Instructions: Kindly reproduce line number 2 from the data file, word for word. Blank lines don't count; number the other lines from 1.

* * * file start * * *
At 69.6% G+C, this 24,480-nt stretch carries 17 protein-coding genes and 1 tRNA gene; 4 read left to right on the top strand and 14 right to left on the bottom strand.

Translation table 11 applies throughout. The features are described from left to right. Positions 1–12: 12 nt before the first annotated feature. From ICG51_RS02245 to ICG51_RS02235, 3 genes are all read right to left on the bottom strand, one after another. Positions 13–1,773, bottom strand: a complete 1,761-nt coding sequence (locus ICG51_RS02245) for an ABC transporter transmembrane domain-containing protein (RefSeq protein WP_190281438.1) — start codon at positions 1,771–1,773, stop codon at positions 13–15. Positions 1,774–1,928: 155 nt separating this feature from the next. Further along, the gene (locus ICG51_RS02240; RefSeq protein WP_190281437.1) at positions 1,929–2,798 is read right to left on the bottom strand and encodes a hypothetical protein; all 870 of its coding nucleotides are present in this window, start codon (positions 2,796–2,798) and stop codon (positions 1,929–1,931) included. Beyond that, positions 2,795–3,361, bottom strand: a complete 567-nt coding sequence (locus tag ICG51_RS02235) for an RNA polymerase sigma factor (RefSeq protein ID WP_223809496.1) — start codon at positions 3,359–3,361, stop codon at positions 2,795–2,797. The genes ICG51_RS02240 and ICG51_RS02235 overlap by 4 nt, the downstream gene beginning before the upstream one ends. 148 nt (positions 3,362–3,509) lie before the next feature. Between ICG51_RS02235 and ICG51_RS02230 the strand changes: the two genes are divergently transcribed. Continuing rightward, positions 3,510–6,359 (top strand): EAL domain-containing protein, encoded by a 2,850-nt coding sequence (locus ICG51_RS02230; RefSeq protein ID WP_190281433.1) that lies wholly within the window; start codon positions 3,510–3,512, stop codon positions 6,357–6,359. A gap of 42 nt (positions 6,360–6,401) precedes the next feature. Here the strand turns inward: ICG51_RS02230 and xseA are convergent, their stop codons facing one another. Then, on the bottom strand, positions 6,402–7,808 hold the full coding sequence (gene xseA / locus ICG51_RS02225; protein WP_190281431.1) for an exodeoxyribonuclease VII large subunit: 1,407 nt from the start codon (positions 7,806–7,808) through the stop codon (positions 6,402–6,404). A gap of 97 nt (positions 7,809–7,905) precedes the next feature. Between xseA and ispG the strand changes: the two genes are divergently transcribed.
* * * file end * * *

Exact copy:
Translation table 11 applies throughout. The features are described from left to right. Positions 1–12: 12 nt before the first annotated feature. From ICG51_RS02245 to ICG51_RS02235, 3 genes are all read right to left on the bottom strand, one after another. Positions 13–1,773, bottom strand: a complete 1,761-nt coding sequence (locus ICG51_RS02245) for an ABC transporter transmembrane domain-containing protein (RefSeq protein WP_190281438.1) — start codon at positions 1,771–1,773, stop codon at positions 13–15. Positions 1,774–1,928: 155 nt separating this feature from the next. Further along, the gene (locus ICG51_RS02240; RefSeq protein WP_190281437.1) at positions 1,929–2,798 is read right to left on the bottom strand and encodes a hypothetical protein; all 870 of its coding nucleotides are present in this window, start codon (positions 2,796–2,798) and stop codon (positions 1,929–1,931) included. Beyond that, positions 2,795–3,361, bottom strand: a complete 567-nt coding sequence (locus tag ICG51_RS02235) for an RNA polymerase sigma factor (RefSeq protein ID WP_223809496.1) — start codon at positions 3,359–3,361, stop codon at positions 2,795–2,797. The genes ICG51_RS02240 and ICG51_RS02235 overlap by 4 nt, the downstream gene beginning before the upstream one ends. 148 nt (positions 3,362–3,509) lie before the next feature. Between ICG51_RS02235 and ICG51_RS02230 the strand changes: the two genes are divergently transcribed. Continuing rightward, positions 3,510–6,359 (top strand): EAL domain-containing protein, encoded by a 2,850-nt coding sequence (locus ICG51_RS02230; RefSeq protein ID WP_190281433.1) that lies wholly within the window; start codon positions 3,510–3,512, stop codon positions 6,357–6,359. A gap of 42 nt (positions 6,360–6,401) precedes the next feature. Here the strand turns inward: ICG51_RS02230 and xseA are convergent, their stop codons facing one another. Then, on the bottom strand, positions 6,402–7,808 hold the full coding sequence (gene xseA / locus ICG51_RS02225; protein WP_190281431.1) for an exodeoxyribonuclease VII large subunit: 1,407 nt from the start codon (positions 7,806–7,808) through the stop codon (positions 6,402–6,404). A gap of 97 nt (positions 7,809–7,905) precedes the next feature. Between xseA and ispG the strand changes: the two genes are divergently transcribed.